The Baptism of the Spirit (Wide Angle)

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There are some things in Acts 2, regarding the coming of the Spirit, which we would do well to note. The first is the meaning of the word baptism as it is applied to what happened at Pentecost. The word is used six times with explicit reference to the activity of the Holy Spirit. Five of these uses refer to the Day of Pentecost. And the sixth use is explanatory: Paul tells the Corinthians that all believers are baptized by the Spirit into Christ’s body.21

Why is that important? It is important because in none of the six texts that speak about the baptism of the Spirit (or any other text) ever instructs people to get baptized in or by the Spirit. This baptism is not something we are told to seek nor is the terminology used here ever repeated of any other group of people. This is God’s work by which the Body of Christ was birthed and by which it grows as believers are joined to it.

But baptism in the Spirit is not the only thing that happened at Pentecost. We also see individuals “filled” with the Spirit. And that is something that does reoccur. We see people filled and refilled with the Spirit, and we are told to be filled with the Spirit.

The baptism of the Spirit brings us into Christ and unites us to his body, but the filling of the Spirit brings Christ into us. Warren Wiersbe put it this way: “The baptism of the Spirit means I belong to His body; the fullness of the Spirit means that my body belongs to him.”22 Hence Paul urges us, “Be filled with the Spirit.”23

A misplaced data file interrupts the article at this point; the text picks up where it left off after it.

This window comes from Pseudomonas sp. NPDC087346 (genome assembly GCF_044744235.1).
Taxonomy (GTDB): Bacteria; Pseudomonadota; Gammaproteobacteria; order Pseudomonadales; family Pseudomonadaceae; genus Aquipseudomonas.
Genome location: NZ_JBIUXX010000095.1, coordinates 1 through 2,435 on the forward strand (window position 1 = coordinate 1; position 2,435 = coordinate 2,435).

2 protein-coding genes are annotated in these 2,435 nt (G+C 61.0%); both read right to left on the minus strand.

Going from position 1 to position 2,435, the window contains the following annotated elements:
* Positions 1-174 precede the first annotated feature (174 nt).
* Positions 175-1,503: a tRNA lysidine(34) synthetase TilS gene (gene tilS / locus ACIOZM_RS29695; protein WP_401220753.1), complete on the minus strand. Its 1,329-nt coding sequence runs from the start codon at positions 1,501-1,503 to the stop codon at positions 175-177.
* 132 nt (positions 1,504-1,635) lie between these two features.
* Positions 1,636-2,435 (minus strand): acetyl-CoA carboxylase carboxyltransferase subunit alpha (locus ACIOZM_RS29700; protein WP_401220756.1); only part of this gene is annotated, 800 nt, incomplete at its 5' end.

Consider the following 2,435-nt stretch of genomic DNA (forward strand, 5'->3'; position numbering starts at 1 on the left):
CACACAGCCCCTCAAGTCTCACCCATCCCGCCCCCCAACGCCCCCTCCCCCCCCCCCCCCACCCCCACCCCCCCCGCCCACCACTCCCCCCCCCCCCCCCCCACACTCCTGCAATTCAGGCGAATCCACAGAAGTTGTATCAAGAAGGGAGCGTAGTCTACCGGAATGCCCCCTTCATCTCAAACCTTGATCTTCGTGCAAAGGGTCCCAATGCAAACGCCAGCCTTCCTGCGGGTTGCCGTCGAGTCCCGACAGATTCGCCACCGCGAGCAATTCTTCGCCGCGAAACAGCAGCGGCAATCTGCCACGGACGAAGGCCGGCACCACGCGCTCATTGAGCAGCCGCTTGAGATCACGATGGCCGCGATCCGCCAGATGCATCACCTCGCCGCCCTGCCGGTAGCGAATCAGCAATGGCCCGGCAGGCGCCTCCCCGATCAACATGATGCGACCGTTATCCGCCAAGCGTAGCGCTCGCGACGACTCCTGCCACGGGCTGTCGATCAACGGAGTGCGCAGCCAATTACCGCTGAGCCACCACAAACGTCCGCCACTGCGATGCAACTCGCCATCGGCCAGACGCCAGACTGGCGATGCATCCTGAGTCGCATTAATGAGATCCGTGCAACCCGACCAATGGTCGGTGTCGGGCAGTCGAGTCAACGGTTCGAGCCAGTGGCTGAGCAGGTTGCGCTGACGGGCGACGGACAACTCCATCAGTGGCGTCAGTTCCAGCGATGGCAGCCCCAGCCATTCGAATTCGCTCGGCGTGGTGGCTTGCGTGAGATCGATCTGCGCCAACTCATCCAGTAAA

There is something else here that we must understand. The baptism of the Spirit not only unites us to Christ, it unites us to each other. Following Christ is not a sonata written for a solo instrument, but a symphony. We live this life together. That fact is patently clear in the early chapters of Acts. The church met together, joined together, were together, ate together and prayed together. They met daily, took care of the needy daily, and studied Scripture daily. Christ was living through them in daily life, and they were living that life together.

May it be so with us.


               21 1 Corinthians 12:13

               22 Wiersbe, Warren W. The Bible Exposition Commentary. Wheaton, IL: Victor Books

               23 Ephesians 5:17


               21 1 Corinthians 12:13

               22 Wiersbe, Warren W. The Bible Exposition Commentary. Wheaton, IL: Victor Books

               23 Ephesians 5:17

About salooper57

Husband, father, pastor, follower. I am a disciple of Jesus, learning how to do life from him. I read, write, walk, play a little guitar, enjoy my family.
This entry was posted in Bible, Christianity, Church, Church Life, Theology, Wide Angle and tagged , , , , . Bookmark the permalink.

2 Responses to The Baptism of the Spirit (Wide Angle)

  1. Terry Powell says:

    “Following Christ is not a sonata written for a solo instrument, but a symphony. We live this life together.” Amen. A symphony requires an orchestra where each member plays his part of the music written by one composer and guided by one conductor. When everyone plays his part it sounds fantastic and tells the composer’s story!

    Liked by 1 person

  2. salooper57 says:

    Thanks, Terry!

    Like

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